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Leader’s Respect Starts with Conversations | currentleadership

How you can boost the level of respect within your team and in your entire organization.

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“You can make more friends in two months by becoming interested in other people than you can in two years by trying to get other people interested in you.”
– Dale Carnegie

Hello Leaders! Have you ever wondered how you can boost the level of respect within your team or organization?

Well, this past week I started doing a weekly theme on my daily 5-minute leadership podcast (Run To Your Challenges), and I talked about respect; specifically, how leaders give it, get it, and earn it.

Building respect in this day and age can seem like a daunting task at times, as it seems like you can offend somebody as easy as it is to breathe.

So, let’s face it, leaders have a ton of conversations throughout their day, and there’s probably no easier way to start building the level of respect within your team than by having quality conversations. However, before you can get to the “quality conversations,” you need to start with small conversations.

Leaders are in a perfect position to capitalize on conversations. Think about it, when you (as a leader) starts a conversation, your team members almost have to listen and reply, right? I mean if they don’t, they risk looking bad or being disrespectful in front of their leader.

Of course, leaders should always refrain from being nasty, bossy, and impolite. Leaders set the tone for their team member’s conversations; if the leader is initiating respectful conversations, most of the team members will follow their lead. The leader ultimately sets the acceptable guidelines through the conversations they have.

Naturally, conversations can be initiated by anyone, but there’s just something extra special when the leader initiates conversations in the workplace by guiding discussions that involve everyone on the team.

When all team members are a part of a conversation with their leader, they begin to feel more appreciated and respected, especially when the conversation occurs in their workspace. They understand their leader cares enough to talk to them and involve them and approach them at their level; in their environment.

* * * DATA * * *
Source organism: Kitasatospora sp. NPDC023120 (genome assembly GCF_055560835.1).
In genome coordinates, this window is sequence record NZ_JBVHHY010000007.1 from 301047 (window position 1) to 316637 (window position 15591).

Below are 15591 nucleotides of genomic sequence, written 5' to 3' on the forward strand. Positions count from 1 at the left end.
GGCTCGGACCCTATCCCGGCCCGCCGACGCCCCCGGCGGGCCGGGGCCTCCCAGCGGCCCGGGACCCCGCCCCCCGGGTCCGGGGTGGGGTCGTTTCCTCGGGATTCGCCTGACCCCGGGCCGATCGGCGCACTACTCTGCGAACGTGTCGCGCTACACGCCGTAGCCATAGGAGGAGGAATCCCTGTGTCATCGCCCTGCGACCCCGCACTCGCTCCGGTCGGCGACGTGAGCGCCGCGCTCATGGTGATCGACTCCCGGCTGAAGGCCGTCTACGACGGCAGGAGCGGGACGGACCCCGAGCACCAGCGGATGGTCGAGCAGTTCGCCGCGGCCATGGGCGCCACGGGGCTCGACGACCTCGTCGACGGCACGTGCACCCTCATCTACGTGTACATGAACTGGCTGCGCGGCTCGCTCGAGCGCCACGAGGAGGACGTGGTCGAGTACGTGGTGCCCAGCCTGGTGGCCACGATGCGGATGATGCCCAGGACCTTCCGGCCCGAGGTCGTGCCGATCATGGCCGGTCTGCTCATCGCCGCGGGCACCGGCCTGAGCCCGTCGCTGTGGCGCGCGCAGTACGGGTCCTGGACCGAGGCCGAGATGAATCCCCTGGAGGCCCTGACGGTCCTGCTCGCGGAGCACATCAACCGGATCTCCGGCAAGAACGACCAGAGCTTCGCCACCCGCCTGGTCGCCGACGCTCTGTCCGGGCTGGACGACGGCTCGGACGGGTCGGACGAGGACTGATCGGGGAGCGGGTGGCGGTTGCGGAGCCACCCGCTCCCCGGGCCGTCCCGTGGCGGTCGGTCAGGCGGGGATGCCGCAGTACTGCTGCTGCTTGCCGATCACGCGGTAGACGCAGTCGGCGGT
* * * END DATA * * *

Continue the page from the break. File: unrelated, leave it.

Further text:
Talking about having conversations on “their level” think of all the possibilities that social media offers to enhance your team’s conversations. And yes, you can use social media in a respectful manner; again, the leader has an opportunity to set the tone and lead the way!

Now, from an opposite viewpoint, leaders who talk down to their team members or talk over them can lose respect quickly and may have an extremely difficult time gaining any kind of respect back. These leaders set the tone for a toxic environment, as the conversations can turn ugly.

So how about you? Are you being respectful through your conversations? Is your voice tone welcoming and respectful, or is it the sound that your team members hear and want to run from?

Are you initiating quality conversations by asking great questions and guiding discussions that involve everyone on your team?

As mentioned earlier, with all the technology that’s available today, it’s easier than ever to involve all your team members in a meaningful quality conversation… online! People may be more encouraged to participate in an online conversation, and the cool thing is that online conversations have a tendency to carry over into the workspace.

Well, I hope you consider the challenge of building the level of respect one worth running to this week, and if you do, start by initiating those small conversations that have the potential to turn into quality conversations over time. Respect can ignite from a small conversation that you start.

As always, Run To Your Challenges!

Run to Your Challenges… to Achieve Greatness & Stand Out Among Leaders!

For more Leadership blogs and to listen to Run To Your Challenges, the 5-min daily Leadership Podcast, go to RuntoyourChallenges.com You can also listen on iTunes, Spotify, iHeartRADIO, Stitcher, and Alexa.

Have Paul speak or train at your organization by contacting him directly at [email protected] 

Originally published at www.currentleadershipcoaching.com

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